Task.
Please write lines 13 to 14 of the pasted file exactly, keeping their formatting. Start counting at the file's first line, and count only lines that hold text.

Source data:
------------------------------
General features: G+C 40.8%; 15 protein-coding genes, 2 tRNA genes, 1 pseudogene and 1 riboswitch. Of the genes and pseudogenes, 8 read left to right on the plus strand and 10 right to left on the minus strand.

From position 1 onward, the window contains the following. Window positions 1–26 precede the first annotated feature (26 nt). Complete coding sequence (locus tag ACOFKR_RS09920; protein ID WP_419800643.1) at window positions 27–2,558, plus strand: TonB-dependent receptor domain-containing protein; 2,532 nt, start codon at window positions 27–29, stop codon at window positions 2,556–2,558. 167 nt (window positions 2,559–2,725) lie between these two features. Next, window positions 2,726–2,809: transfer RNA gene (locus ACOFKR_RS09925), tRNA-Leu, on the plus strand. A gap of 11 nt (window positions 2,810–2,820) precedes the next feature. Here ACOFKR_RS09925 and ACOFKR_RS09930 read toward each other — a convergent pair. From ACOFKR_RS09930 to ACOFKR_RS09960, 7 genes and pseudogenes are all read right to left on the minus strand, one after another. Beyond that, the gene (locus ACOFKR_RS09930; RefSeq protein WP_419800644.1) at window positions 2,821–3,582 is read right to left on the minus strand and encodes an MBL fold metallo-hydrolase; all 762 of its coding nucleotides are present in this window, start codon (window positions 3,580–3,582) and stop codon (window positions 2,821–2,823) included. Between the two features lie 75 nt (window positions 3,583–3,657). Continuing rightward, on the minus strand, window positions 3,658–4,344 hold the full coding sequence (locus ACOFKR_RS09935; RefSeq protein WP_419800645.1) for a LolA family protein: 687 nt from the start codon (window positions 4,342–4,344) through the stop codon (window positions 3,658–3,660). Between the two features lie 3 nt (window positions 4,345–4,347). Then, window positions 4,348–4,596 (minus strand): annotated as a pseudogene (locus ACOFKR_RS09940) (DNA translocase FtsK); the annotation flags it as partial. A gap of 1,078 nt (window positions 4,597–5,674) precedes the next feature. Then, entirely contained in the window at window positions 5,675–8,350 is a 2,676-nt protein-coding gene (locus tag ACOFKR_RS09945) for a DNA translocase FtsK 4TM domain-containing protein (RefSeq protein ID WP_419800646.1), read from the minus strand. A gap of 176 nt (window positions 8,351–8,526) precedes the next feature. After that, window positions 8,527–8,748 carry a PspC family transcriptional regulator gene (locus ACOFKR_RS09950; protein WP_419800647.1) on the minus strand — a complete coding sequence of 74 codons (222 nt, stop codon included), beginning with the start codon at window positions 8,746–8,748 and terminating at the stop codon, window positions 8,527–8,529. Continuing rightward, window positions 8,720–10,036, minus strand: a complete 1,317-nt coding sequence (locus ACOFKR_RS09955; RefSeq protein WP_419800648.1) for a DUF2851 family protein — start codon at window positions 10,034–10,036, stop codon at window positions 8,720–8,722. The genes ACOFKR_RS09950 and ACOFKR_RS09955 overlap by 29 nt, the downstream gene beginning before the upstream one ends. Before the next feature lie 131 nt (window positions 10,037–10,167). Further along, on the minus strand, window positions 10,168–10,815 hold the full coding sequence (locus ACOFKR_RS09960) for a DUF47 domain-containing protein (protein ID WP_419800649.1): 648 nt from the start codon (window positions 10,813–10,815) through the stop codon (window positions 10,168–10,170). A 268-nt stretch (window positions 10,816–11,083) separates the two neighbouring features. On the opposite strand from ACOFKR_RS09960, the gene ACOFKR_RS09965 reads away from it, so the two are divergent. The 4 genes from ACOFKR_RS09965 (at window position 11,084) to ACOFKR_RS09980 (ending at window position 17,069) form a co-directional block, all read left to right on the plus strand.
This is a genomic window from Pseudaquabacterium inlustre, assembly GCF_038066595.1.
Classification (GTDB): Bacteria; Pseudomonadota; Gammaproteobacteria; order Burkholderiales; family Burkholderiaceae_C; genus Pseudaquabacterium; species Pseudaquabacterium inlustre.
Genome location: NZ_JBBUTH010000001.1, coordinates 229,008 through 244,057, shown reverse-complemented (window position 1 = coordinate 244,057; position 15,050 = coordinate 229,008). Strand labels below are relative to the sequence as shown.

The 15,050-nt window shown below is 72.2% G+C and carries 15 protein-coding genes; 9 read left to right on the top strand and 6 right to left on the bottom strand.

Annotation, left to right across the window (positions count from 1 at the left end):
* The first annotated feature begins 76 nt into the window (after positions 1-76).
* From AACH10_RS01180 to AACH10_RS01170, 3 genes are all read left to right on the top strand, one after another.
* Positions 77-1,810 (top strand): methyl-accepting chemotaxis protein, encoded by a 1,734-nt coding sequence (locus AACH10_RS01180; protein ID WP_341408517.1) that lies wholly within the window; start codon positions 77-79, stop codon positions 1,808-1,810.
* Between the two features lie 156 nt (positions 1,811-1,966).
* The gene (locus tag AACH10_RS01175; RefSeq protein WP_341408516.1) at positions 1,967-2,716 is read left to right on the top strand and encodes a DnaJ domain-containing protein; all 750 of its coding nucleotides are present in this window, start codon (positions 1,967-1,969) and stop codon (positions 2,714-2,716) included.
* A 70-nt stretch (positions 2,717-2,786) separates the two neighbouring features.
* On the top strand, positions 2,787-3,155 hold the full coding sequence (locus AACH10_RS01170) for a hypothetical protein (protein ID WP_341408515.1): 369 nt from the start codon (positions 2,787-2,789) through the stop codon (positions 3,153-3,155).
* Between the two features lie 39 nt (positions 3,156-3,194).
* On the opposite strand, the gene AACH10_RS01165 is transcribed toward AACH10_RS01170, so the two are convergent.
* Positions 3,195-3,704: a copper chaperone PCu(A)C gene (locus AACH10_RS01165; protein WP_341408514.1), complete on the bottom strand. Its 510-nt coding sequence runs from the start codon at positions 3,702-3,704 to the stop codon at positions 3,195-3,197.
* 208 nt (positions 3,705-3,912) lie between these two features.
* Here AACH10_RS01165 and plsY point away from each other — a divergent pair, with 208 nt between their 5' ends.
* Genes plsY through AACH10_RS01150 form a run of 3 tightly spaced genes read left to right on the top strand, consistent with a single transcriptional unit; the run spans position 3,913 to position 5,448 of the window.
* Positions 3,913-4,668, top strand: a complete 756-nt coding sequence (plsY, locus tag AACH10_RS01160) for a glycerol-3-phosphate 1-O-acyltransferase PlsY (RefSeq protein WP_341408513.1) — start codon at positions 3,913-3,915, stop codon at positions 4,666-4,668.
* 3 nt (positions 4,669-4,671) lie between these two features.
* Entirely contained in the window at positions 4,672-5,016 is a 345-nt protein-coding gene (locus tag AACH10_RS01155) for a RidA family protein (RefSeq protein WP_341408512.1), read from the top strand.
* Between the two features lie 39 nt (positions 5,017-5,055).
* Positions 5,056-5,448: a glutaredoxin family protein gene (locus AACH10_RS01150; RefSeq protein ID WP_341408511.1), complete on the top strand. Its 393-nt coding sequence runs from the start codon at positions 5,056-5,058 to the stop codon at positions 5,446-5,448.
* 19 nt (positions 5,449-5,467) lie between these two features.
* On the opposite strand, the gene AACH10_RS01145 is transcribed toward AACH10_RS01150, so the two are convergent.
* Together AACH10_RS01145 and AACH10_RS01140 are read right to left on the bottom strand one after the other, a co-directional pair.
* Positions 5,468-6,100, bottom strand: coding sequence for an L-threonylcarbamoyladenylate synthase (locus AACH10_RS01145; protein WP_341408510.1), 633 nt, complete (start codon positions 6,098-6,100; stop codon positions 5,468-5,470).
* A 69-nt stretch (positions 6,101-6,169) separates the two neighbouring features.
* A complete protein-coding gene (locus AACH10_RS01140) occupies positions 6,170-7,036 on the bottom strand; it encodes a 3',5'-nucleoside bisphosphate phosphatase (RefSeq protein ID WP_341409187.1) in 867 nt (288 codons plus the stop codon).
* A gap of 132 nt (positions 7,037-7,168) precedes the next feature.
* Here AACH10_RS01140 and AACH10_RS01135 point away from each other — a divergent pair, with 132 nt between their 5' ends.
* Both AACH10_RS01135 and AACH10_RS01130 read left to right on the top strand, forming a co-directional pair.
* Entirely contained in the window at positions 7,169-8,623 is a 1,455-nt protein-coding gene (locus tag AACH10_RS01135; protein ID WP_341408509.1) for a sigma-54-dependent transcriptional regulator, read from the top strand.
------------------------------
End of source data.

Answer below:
* A 70-nt stretch (positions 2,717-2,786) separates the two neighbouring features.
* On the top strand, positions 2,787-3,155 hold the full coding sequence (locus AACH10_RS01170) for a hypothetical protein (protein ID WP_341408515.1): 369 nt from the start codon (positions 2,787-2,789) through the stop codon (positions 3,153-3,155).